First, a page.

Employing New Methods to Connect with Users

student working at laptop

Librarians have been using email to contact and work with students and faculty for several decades. Going into classes to demonstrate to students how to access our resources, and how best to use them is commonplace, too. Now, with COVID-19 requiring that everyone "stay in place," we're all using other methods to continue to reach our users.

Recently I used Zoom to meet with a class to demonstrate connecting to a particular database and how best to search it. I also demonstrated how to use Jing to copy articles, and then highlight and comment on content. How strange talking to a laptop explaining features of databases. How peculiar to be concerned about my background. Perhaps oddest was looking at my audience and seeing a combination of human faces and avatars!  

Size doesn't matter when it come to online instruction. Zoom is great for individual instruction as well. The format lets the student and me go over resources that are best for a particular topic, just like we would in my office. Though sometimes an Internet "stutter" would necessitate a repetition of a question or an explanation, it was a great way to keep in touch. Seeing the student's face is so important in instruction.  It is a good reflection of whether a process or concept is clear to them, or whether further explanation is needed.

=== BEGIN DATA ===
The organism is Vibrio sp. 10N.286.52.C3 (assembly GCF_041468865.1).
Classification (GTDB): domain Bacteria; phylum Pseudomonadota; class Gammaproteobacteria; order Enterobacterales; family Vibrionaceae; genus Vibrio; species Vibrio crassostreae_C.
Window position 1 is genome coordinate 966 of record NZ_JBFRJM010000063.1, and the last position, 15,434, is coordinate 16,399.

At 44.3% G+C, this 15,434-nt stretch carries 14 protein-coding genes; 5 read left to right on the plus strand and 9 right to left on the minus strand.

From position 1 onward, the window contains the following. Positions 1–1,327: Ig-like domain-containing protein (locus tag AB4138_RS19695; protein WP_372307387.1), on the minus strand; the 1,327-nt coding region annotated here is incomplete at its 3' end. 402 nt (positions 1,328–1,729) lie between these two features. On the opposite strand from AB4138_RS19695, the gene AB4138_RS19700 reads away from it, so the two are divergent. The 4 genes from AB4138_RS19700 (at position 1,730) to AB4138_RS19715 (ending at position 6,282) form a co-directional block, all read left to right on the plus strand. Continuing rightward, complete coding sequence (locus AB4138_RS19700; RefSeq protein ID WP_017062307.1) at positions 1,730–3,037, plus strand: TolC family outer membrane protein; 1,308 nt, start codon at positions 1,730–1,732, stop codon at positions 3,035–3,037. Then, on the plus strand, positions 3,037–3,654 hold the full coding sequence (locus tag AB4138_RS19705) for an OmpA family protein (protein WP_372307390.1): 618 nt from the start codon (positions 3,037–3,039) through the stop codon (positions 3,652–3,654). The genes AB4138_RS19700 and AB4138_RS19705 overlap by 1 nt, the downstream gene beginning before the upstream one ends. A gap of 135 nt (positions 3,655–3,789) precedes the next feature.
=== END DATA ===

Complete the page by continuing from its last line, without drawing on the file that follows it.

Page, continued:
And of course email continues to be an essential mode of communication, whether to set up a Zoom meeting, or to answer a question.  Faculty continue to request books for students. Often we are able to meet that need with an e-book purchase. But in one case, that wasn't possible. Noting the publisher was undistinguished, I decided to go another route. After considering the topic, I went into one of our databases and found an entire journal issue devoted to the topic.  Fortunately, this suited both the professor and the student's needs.

It's great being able to stay in touch with our faculty and students, no matter the method.  I often tell students the Internet is great because they can get to anything from anywhere. I also tell them that it's not so great since now there's no excuse for not being able to do their work! Knowing we can help them anywhere and via many modes may take away some the pain of never being able to escape their assignments!

Sue Collins
Senior Librarian

Tags: Online But Never Remote, See all tags

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